Three Irish marine energy firms are to receive a significant funding boost of €3.5m from the Sustainable Energy Authority of Ireland (SEAI) for the development and testing of new ocean energy technologies.
It would appear to be a particularly good time to be one of the growing number of Irish marine energy firms following news that €4.5m is to be set aside for research in the area as part of Budget 2016.
And now, some of this is already being rolled out to three of these companies — OceanEnergy, Sea Power and GKinetic Energy — with the announcement being made at today’s Ocean Energy Europe conference in Dublin.
The single biggest recipient of funding is Cork-based OceanEnergy, which is to receive €2.3m to design and build a full-scale version of its Ocean Energy (OE) Buoy wave energy converter, which will be deployed and tested at the US Navy Wave Energy Test Site in Hawaii.
The company has also confirmed that this funding will be matched by an additional €4.5m from the US Department of Energy, making it one of Ireland’s largest multinational ocean energy projects.
‘Exciting time for ocean energy in Ireland’
As part of the remaining funding, SeaPower is expected to receive more than €1m to test its wave energy converter at quarter-scale in Galway Bay, while GKinetic Energy will receive €200,000 to conduct towing tests of its Tidal Turbine System in Limerick Docks.
Commenting on the growth of the ocean energy sector, Brian Motherway, CEO of SEAI, said: “This is an exciting time for ocean energy in Ireland. With a sea area 10-times our land mass, this market has the potential to be worth €15bn to Ireland’s economy by 2050. Already, Irish companies are making innovative technology developments and we are sending a message globally that Ireland is open for ocean energy business.”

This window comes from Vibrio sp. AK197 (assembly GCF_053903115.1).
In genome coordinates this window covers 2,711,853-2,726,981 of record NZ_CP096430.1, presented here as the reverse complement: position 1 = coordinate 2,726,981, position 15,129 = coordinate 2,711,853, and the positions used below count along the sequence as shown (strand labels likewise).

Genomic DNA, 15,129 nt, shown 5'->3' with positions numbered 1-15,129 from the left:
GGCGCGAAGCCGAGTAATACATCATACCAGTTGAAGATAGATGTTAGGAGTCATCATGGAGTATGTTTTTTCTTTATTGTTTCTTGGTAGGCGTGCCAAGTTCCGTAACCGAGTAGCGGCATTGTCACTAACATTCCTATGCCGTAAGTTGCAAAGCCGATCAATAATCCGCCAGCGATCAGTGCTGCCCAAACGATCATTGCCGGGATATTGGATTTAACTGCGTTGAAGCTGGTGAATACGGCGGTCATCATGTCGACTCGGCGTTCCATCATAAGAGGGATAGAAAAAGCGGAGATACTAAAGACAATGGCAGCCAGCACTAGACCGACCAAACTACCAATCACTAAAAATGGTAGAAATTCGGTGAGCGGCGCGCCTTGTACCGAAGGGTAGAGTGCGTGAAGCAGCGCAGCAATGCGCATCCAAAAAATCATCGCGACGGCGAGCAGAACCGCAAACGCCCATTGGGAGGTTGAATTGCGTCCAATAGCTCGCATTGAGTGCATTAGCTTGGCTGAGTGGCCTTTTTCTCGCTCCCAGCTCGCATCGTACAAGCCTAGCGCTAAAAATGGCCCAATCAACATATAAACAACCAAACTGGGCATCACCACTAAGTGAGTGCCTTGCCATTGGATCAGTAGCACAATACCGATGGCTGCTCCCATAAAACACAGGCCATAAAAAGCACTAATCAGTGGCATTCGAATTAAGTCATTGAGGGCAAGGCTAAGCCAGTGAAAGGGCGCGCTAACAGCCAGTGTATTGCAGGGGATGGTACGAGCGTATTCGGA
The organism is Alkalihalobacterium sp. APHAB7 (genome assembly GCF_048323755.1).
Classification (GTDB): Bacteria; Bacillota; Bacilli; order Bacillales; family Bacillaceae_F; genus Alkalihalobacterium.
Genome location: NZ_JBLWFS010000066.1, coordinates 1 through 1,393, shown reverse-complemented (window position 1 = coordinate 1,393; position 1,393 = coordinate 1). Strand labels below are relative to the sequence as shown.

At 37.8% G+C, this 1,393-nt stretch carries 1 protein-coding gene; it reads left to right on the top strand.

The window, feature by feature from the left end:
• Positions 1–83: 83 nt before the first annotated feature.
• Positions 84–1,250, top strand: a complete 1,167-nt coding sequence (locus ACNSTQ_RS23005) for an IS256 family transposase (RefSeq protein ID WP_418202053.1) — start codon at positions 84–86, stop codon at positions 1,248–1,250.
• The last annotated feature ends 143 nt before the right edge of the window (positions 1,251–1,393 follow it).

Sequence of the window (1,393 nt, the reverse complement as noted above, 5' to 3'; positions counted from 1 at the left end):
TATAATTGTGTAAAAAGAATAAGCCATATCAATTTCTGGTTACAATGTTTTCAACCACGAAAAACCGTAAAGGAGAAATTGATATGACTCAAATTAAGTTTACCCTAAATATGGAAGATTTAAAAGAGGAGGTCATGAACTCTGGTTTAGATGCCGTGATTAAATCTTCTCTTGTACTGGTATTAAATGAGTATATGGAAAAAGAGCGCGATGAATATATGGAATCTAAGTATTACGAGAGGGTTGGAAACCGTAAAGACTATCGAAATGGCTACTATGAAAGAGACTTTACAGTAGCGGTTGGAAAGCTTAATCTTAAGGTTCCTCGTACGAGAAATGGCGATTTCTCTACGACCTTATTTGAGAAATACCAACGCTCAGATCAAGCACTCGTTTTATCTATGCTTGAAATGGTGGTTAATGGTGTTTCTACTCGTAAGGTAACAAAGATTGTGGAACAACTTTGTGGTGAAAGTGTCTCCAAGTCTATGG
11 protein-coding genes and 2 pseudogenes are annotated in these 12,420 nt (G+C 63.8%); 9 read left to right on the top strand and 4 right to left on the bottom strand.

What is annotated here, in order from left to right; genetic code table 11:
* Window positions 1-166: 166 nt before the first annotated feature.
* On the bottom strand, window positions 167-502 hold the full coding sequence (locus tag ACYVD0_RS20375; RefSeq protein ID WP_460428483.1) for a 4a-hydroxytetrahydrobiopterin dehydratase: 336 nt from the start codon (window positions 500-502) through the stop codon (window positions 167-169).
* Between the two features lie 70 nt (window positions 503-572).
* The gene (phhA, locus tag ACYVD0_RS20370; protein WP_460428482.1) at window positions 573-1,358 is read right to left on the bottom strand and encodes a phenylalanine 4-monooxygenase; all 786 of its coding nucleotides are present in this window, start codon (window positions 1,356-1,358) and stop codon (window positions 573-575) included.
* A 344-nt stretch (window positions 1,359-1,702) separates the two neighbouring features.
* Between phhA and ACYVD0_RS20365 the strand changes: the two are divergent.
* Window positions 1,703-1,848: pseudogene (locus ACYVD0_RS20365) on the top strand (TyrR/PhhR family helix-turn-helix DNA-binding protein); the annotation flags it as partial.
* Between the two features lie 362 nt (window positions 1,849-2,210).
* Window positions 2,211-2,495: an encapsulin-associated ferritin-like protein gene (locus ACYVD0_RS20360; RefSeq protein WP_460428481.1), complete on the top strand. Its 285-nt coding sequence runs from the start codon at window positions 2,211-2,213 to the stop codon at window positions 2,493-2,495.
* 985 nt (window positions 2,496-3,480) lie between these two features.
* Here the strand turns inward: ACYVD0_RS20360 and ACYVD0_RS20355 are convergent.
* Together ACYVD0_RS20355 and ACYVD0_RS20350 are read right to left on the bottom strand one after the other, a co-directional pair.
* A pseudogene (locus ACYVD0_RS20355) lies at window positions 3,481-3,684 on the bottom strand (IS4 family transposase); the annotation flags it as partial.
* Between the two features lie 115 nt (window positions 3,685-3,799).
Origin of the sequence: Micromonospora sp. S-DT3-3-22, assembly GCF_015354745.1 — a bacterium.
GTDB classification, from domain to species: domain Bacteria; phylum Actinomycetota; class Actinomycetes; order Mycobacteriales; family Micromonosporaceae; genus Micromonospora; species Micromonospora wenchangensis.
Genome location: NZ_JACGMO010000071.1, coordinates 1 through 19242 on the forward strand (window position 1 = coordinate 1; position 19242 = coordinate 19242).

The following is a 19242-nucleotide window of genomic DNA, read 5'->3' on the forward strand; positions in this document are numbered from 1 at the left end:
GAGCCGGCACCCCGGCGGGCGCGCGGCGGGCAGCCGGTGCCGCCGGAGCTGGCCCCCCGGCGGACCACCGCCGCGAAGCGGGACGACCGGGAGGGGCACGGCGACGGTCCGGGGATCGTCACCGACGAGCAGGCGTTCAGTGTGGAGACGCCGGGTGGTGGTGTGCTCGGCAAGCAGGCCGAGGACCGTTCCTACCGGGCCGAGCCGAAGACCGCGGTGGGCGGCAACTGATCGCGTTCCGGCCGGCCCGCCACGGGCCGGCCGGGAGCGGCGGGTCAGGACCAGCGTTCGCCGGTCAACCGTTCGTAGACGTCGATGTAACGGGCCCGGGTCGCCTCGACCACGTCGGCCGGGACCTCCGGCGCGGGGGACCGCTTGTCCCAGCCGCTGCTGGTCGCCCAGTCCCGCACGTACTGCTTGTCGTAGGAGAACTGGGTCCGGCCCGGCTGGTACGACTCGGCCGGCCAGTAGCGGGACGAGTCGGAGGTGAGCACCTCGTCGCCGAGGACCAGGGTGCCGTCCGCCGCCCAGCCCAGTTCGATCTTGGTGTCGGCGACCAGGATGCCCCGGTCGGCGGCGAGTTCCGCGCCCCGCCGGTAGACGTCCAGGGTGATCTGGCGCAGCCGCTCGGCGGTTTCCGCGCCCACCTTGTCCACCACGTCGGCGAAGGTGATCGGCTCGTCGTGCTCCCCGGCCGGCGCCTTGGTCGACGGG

One of the keynote speakers at today’s event was EU Commissioner for Environment, Maritime Affairs and Fisheries Karmenu Vella who said of ocean energy’s potential: ”Ocean energy could meet 10pc of the EU’s power demand by 2050. This is a huge opportunity for the EU, which currently imports more than half of its energy needs, with an annual price tag of €400bn.
“With 45pc of wave energy companies and 50pc of tidal energy companies worldwide coming from the EU, we have a good chance to maintain leadership in a growing global market”.
Wave image via Shutterstock